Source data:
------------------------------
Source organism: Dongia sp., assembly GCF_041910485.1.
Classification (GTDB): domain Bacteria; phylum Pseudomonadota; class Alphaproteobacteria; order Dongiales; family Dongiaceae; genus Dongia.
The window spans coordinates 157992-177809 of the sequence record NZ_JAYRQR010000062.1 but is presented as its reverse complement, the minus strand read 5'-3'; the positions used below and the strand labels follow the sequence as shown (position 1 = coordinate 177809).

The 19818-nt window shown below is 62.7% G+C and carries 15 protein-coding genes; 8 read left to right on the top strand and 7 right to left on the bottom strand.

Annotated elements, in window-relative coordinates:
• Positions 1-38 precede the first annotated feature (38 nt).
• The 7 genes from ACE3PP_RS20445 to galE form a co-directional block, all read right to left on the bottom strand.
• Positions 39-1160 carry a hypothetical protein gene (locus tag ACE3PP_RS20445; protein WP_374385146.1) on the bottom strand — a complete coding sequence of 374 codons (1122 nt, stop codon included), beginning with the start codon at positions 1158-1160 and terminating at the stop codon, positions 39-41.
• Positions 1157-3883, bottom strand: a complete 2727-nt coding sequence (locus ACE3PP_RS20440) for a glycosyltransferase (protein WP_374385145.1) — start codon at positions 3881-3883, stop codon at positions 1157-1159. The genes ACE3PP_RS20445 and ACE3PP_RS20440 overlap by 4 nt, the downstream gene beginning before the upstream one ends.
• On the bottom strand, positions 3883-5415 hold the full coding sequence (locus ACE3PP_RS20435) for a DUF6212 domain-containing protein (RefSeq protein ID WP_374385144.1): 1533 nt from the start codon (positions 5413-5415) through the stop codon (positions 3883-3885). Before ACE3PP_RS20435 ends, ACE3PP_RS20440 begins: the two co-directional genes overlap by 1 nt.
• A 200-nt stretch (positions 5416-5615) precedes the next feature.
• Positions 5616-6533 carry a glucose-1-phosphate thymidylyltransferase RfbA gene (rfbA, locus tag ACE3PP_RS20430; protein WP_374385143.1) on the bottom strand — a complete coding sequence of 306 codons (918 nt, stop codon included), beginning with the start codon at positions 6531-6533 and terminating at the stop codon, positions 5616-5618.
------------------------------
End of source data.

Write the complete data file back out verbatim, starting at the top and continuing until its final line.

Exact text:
Source organism: Dongia sp., assembly GCF_041910485.1.
Classification (GTDB): domain Bacteria; phylum Pseudomonadota; class Alphaproteobacteria; order Dongiales; family Dongiaceae; genus Dongia.
The window spans coordinates 157992-177809 of the sequence record NZ_JAYRQR010000062.1 but is presented as its reverse complement, the minus strand read 5'-3'; the positions used below and the strand labels follow the sequence as shown (position 1 = coordinate 177809).

The 19818-nt window shown below is 62.7% G+C and carries 15 protein-coding genes; 8 read left to right on the top strand and 7 right to left on the bottom strand.

Annotated elements, in window-relative coordinates:
• Positions 1-38 precede the first annotated feature (38 nt).
• The 7 genes from ACE3PP_RS20445 to galE form a co-directional block, all read right to left on the bottom strand.
• Positions 39-1160 carry a hypothetical protein gene (locus tag ACE3PP_RS20445; protein WP_374385146.1) on the bottom strand — a complete coding sequence of 374 codons (1122 nt, stop codon included), beginning with the start codon at positions 1158-1160 and terminating at the stop codon, positions 39-41.
• Positions 1157-3883, bottom strand: a complete 2727-nt coding sequence (locus ACE3PP_RS20440) for a glycosyltransferase (protein WP_374385145.1) — start codon at positions 3881-3883, stop codon at positions 1157-1159. The genes ACE3PP_RS20445 and ACE3PP_RS20440 overlap by 4 nt, the downstream gene beginning before the upstream one ends.
• On the bottom strand, positions 3883-5415 hold the full coding sequence (locus ACE3PP_RS20435) for a DUF6212 domain-containing protein (RefSeq protein ID WP_374385144.1): 1533 nt from the start codon (positions 5413-5415) through the stop codon (positions 3883-3885). Before ACE3PP_RS20435 ends, ACE3PP_RS20440 begins: the two co-directional genes overlap by 1 nt.
• A 200-nt stretch (positions 5416-5615) precedes the next feature.
• Positions 5616-6533 carry a glucose-1-phosphate thymidylyltransferase RfbA gene (rfbA, locus tag ACE3PP_RS20430; protein WP_374385143.1) on the bottom strand — a complete coding sequence of 306 codons (918 nt, stop codon included), beginning with the start codon at positions 6531-6533 and terminating at the stop codon, positions 5616-5618.